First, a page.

(b) optionally incorporating a surfactant; and
(c) measuring the diameters of the droplets to determine that they range from 2μ to 300μ.
2. The method of making an odor-counteracting macroemulsion according to claim 1 comprising measuring the diameters of samples of the droplets microscopically to see that they do not exceed an average of about 20μ.
3. The method of making an odor-counteracting macroemulsion according to claim 1 comprising forming the odor counteractant by dissolving a thickening agent in a quantity of fragrance oil in an amount effective to increase the viscosity of the fragrance oil to a range of 100-1000 cps.
4. The method of making,an odor-counteracting macroemulsion according to claim 1 comprising forming the aqueous solution by dissolving Gum Tahla in water to form a solution in which the Gum Tahla constitutes between about 15% and 45% of the weight thereof.
5. The method of making an odor-counteracting macroemulsion according to claim 4 by dissolving an effective quantity of a water-soluble bactericide in the aqueous solution.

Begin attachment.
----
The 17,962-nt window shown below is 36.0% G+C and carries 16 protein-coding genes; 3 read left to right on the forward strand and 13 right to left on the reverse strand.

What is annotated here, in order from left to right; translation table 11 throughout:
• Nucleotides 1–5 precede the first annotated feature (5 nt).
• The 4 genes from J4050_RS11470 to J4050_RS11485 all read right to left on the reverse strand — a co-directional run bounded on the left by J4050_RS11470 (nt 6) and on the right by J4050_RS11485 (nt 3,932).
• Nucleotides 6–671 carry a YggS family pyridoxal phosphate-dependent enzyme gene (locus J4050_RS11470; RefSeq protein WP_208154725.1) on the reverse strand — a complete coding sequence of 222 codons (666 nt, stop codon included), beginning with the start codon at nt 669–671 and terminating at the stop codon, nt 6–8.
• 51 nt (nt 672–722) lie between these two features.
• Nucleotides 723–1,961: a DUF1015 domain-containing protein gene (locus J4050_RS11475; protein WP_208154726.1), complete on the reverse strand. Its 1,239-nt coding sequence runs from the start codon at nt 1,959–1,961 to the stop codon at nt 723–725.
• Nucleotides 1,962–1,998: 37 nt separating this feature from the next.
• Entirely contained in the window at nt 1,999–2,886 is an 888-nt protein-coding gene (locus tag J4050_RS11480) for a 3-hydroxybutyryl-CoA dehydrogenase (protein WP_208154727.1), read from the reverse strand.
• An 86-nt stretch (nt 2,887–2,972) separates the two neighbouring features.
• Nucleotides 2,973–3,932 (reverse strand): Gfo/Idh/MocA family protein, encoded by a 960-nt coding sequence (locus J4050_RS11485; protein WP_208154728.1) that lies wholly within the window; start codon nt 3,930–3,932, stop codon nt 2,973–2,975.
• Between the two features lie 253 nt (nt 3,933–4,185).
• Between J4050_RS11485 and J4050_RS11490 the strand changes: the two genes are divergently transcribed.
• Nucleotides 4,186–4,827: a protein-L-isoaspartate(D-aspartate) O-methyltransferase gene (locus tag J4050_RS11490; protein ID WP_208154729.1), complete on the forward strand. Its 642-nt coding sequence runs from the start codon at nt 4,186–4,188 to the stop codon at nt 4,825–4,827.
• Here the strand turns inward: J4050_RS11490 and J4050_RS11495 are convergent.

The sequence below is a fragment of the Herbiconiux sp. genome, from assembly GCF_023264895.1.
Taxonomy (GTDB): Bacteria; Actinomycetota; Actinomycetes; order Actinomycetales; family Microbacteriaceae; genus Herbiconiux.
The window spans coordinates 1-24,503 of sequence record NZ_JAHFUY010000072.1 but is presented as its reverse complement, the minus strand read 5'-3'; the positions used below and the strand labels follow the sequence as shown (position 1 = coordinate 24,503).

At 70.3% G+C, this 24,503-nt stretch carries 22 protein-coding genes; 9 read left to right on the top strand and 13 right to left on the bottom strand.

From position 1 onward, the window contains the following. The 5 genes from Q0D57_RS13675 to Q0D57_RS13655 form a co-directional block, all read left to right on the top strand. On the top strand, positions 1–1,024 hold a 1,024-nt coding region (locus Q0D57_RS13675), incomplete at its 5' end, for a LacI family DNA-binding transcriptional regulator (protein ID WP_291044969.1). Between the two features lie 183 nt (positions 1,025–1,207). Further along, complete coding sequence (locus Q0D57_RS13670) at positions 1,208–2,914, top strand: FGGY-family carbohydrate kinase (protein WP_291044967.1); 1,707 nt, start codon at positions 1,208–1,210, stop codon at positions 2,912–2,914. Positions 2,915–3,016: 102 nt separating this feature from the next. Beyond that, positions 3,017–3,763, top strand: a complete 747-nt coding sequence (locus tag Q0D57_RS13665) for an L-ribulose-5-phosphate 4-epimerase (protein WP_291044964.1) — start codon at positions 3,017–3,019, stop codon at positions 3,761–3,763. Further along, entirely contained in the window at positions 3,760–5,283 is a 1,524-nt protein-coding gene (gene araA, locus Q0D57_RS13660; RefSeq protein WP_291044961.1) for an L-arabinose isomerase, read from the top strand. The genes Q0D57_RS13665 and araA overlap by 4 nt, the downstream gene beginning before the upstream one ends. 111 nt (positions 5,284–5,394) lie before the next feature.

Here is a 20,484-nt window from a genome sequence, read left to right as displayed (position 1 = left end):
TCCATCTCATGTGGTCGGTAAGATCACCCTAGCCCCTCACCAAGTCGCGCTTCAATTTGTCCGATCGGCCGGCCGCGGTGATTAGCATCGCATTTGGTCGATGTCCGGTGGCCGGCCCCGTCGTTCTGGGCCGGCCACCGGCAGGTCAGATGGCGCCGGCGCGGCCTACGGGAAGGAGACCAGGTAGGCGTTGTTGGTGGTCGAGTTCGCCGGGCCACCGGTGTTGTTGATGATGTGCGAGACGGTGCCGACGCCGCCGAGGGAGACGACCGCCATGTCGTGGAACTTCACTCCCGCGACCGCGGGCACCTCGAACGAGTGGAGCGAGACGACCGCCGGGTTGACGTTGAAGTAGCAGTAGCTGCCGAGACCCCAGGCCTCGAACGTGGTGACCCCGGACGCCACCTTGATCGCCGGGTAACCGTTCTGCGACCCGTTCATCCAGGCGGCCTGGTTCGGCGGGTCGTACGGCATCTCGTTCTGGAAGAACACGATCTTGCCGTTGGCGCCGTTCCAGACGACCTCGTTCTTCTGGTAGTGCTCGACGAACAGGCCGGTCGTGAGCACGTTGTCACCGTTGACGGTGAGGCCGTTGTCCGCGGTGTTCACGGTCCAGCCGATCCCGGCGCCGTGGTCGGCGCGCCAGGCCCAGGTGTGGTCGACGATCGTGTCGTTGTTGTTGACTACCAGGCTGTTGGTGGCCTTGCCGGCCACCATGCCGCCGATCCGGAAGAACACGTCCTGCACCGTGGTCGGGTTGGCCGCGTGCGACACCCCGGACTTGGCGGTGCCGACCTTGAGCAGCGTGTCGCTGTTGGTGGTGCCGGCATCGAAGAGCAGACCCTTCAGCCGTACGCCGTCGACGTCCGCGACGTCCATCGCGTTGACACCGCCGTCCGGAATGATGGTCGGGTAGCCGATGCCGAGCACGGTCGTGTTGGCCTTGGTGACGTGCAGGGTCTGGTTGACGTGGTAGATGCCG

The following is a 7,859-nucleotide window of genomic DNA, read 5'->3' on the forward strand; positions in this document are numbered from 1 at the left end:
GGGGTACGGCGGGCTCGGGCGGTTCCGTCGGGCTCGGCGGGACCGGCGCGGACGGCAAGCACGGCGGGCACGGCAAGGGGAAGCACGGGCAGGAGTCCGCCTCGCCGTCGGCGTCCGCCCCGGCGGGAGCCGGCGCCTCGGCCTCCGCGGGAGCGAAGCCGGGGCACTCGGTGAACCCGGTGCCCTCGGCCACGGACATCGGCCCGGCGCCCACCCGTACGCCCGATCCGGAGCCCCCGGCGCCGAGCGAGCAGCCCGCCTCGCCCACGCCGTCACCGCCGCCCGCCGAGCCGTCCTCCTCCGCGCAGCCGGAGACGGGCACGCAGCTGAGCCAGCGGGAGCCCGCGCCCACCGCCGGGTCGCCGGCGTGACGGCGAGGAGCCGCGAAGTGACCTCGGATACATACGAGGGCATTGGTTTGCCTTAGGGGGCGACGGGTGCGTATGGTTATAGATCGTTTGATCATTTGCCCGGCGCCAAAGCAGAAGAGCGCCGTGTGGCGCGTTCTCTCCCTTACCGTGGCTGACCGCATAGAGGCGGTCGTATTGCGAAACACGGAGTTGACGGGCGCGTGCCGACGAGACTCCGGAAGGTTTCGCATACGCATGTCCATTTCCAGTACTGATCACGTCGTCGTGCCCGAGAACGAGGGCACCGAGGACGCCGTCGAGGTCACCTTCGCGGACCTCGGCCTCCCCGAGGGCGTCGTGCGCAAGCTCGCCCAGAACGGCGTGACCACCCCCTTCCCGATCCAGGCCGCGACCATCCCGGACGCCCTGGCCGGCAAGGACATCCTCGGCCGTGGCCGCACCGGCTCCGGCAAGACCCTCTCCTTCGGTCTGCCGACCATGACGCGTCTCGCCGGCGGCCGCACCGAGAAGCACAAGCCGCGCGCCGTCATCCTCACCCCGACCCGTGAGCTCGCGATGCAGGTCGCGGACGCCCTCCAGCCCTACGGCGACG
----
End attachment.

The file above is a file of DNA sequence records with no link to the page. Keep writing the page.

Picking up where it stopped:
6. The method of making an odor-counteracting macroemulsion according to claim 1 comprising spraying the aqueous solution with the discrete droplets therein on a substrate and allowing the water in the sprayed material to evaporate.

This is a division of application, Ser. No. 07/870,791, filed Apr. 16, 1992, now U.S. Pat. No. 5,290,547 which is a continuation of application, Ser. No. 07/606,559, filed Oct. 31, 1990, and now abandoned.


This invention relates to an odor counteractant to be applied as a coating on a substrate to control or modify odors resulting from the use of the substrate in contact with malodorous material and moisture. The invention further relates to the method of forming and using a macroemulsion incorporating the counteractant and to a product comprising the macroemulsion. In particular, the invention relates to the control of odors associated with the use of pet litter.